By: Meghan Malas
The installation of the North Dakota Pipeline has continued to raise controversy over the final months of 2016. The project itself is estimated to cost over 3.7 billion dollars, and result in the transporting of nearly 470,000 barrels of oil a day across four states, including North Dakota, South Dakota, Iowa, and Illinois. The hope is to sell this oil to markets and refineries all around the United States, boosting the domestic economy and lowering the dependency on foreign oil. The developer of the project estimates that the pipeline will bring 156 million dollars in taxes to state and local governments and supply as many as 12,000 jobs (CNN).
At first glance, this looks like a project that could be beneficial for the communities surrounding it, but instead the project has met with great controversy. The Standing Rock Sioux tribe began their fight back in July, after the project was first granted its final permits. They argued the pipeline was a threat to their economic and environmental well-being, and that the US government had no right to pursue the project in the first place on the grounds that the area that the pipeline will be constructed is part of a Native American reservation, and thus will destroy sacred burial grounds and historical artifacts. The location of the pipeline is actually 38 miles north of the Sioux tribe’s camp, but many of the tribe’s leaders state that the land was granted to them by a land treaty in 1851.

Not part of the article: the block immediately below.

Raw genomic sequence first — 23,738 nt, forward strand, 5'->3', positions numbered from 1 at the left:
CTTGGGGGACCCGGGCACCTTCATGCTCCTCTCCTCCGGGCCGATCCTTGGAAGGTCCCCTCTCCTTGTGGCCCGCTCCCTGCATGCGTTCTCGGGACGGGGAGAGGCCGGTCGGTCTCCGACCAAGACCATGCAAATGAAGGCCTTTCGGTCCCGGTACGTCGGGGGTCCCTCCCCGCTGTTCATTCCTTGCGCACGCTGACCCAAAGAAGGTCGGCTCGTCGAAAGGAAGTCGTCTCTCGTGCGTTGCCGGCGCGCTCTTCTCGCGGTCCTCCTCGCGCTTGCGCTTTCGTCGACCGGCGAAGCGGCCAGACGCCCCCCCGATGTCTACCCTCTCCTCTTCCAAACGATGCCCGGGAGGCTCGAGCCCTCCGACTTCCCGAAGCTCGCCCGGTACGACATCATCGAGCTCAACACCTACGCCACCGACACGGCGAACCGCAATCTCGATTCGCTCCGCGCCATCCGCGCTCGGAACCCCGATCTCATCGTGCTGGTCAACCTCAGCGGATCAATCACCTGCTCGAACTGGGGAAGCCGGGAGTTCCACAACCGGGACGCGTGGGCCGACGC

Since July, the anti-pipeline movement has spread beyond members of the Native American tribe. Hundreds of protesters from all around the country have gathered in opposition to the project. Veteran groups recently joined the protest in defense of the Native Americans, and Senator Bernie Sanders has openly denounced the pipeline as an environmental threat and a disrespectful action towards the Native American tribe. But as we move into the colder months of the year, problems have risen involving the protestors’ ability to handle the harsh winters in North Dakota. As weather conditions intensify, along with the tension between police and protesters, the possibility of ending the construction of the pipeline** is diminishing. However, over two thousand veterans have vowed to protect the protesters if there is violence. With regards to the weather, one protester states, “The weather hasn’t stopped anyone. Everyone is adapting because they know we have to win this fight and save our land.” (NBC)
Whether the pipeline or the protest will prevail is unclear at this point in time, but more legal action is expected to take place. If those siding with the Standing Rock Sioux tribe succeed, a new precedent may be set for the way the national government treats Native American groups and their land.
**At time of publication, the US Army Corps of Engineers denied a permit to DAPL easement.